Many were alarmed by this language but felt it was appropriate for an author to give his characters opinions that may upset people but may not represent the views of the author himself.
However, Sim went on to support the theories that 'Davis' had put forward in an editorial under his own name where he elaborated on the ideas and explained that his work didn't get sufficient coverage or respect because of a 'Marxist/feminist/homosexualist axis'.
This caused a major storm in the comics world and a lengthy debate followed.
Another creator, Jeff Smith, got caught up in the furore and had a heated exchange with Sim that ended up with Sim accusing Smith of being dominated by his wife and challenging him to a boxing match.
Smith declined...
The sales on 'Cerebus' dropped later in the series as Sim pursued his various agendas but he remained determined to stick to his 300 issue target.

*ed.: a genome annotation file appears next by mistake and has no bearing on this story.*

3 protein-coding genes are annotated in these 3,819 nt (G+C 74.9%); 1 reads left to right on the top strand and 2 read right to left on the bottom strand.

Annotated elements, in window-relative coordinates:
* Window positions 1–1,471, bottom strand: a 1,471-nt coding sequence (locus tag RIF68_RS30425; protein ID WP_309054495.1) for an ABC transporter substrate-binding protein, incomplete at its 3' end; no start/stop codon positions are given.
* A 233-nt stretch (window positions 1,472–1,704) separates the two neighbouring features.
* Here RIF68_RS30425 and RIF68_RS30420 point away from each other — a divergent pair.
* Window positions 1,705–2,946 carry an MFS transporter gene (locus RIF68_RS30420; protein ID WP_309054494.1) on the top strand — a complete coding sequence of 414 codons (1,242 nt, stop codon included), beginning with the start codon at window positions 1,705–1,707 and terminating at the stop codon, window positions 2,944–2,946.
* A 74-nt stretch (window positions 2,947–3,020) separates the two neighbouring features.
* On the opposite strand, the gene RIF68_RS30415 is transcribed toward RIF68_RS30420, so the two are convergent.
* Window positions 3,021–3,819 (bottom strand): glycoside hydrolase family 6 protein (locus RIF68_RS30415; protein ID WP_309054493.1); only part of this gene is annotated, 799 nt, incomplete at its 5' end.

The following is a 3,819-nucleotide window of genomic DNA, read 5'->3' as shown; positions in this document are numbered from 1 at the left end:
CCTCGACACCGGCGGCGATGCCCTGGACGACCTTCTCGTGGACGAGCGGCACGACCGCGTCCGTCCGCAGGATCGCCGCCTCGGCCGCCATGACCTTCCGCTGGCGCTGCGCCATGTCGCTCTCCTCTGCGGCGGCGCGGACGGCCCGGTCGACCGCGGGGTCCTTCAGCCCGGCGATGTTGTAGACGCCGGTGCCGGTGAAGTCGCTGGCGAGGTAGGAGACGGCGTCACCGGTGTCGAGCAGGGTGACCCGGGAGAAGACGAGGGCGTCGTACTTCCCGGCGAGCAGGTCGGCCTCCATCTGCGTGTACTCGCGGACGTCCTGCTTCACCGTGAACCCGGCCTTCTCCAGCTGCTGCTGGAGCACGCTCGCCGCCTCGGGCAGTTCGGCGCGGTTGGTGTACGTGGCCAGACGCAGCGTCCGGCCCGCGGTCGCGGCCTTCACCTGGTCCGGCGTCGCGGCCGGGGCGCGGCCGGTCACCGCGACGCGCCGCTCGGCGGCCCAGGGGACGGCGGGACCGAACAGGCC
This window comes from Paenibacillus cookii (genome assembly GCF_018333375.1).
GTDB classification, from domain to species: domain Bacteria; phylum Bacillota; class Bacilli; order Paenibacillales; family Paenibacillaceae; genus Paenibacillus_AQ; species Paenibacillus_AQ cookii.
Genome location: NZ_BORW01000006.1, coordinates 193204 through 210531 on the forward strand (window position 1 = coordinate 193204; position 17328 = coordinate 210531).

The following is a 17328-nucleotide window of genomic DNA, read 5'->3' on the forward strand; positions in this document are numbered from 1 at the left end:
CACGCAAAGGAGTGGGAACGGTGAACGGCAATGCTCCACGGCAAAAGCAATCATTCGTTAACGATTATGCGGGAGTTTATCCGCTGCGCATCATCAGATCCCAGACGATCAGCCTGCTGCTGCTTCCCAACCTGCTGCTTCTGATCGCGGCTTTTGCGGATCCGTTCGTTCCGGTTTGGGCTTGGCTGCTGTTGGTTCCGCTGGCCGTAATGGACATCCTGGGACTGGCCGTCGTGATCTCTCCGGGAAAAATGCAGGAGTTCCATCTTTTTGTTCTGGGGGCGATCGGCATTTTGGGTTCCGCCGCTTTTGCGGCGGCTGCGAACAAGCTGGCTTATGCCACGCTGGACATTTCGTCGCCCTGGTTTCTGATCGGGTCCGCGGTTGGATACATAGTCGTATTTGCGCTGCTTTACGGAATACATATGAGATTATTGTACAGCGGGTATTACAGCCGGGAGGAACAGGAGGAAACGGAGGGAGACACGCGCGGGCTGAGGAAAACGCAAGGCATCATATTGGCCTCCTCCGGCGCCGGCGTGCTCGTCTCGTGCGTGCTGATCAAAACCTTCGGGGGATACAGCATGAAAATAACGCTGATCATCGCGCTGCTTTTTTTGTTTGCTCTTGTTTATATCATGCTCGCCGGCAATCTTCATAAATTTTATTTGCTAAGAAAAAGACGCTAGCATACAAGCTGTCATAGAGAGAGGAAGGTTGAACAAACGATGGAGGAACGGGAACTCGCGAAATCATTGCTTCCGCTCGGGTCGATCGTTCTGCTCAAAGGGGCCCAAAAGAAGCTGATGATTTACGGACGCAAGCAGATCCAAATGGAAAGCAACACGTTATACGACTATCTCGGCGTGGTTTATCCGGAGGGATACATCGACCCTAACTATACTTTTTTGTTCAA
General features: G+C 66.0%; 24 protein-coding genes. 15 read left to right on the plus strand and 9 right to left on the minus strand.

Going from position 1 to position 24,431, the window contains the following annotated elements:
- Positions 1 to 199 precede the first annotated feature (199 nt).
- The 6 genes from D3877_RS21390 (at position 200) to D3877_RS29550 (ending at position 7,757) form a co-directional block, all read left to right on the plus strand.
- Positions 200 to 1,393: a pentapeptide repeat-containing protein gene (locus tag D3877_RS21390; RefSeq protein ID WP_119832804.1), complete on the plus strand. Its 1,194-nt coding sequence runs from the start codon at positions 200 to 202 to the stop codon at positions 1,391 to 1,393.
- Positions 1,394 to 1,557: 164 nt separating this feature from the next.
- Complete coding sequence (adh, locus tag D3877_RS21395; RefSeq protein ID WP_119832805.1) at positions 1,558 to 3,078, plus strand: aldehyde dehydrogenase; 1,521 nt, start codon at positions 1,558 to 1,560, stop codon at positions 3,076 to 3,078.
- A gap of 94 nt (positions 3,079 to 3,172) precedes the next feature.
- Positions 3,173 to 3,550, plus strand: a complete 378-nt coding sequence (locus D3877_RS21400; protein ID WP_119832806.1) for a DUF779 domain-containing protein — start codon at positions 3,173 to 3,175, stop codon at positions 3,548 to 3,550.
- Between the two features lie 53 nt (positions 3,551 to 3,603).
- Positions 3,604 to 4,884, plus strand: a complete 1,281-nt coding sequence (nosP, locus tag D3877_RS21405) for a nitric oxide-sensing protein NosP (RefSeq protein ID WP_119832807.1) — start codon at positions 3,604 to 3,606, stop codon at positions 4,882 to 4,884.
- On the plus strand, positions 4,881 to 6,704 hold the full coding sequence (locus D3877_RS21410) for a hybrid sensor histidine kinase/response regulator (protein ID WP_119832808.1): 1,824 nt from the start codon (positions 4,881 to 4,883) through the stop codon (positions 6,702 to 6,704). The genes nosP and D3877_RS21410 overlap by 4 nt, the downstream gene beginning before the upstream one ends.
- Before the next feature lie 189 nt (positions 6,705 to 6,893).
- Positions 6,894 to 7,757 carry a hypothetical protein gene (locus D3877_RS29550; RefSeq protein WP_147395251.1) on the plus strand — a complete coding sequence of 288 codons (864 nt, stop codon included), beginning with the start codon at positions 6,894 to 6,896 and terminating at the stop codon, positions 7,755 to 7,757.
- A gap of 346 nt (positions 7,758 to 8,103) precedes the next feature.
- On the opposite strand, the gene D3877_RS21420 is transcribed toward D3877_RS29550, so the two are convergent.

He left orders that if he died Gerhard was to complete as many issues as he wanted with just backgrounds and then, if necessary, the remaining issues up to 300 to be published as blank pages...
In March 2004 Sim published 'Cerebus the Aardvark' #300.
It was the culmination of 27 years and 6,000 pages of work.
Sim has described it as 'the longest sustained narrative in human history', has made arrangements for it to enter the public domain upon his death and while he is alive there is an open invitation for other creators to use his characters in their own work.
Few people take him up on the offer...

Friday, 23 September 2011

James Barry: 'A gentleman every inch...'

Dr James Barry died on the 25 of July 1865 with a considerable reputation that he had built across his life and career.
An innovator in the field of medicine, his tireless efforts to improve the diet and hygiene of the patients he dealt with, sometimes among the poorest residents of some of the most distant corners of the world, caused him no end of conflict with his peers and superiors.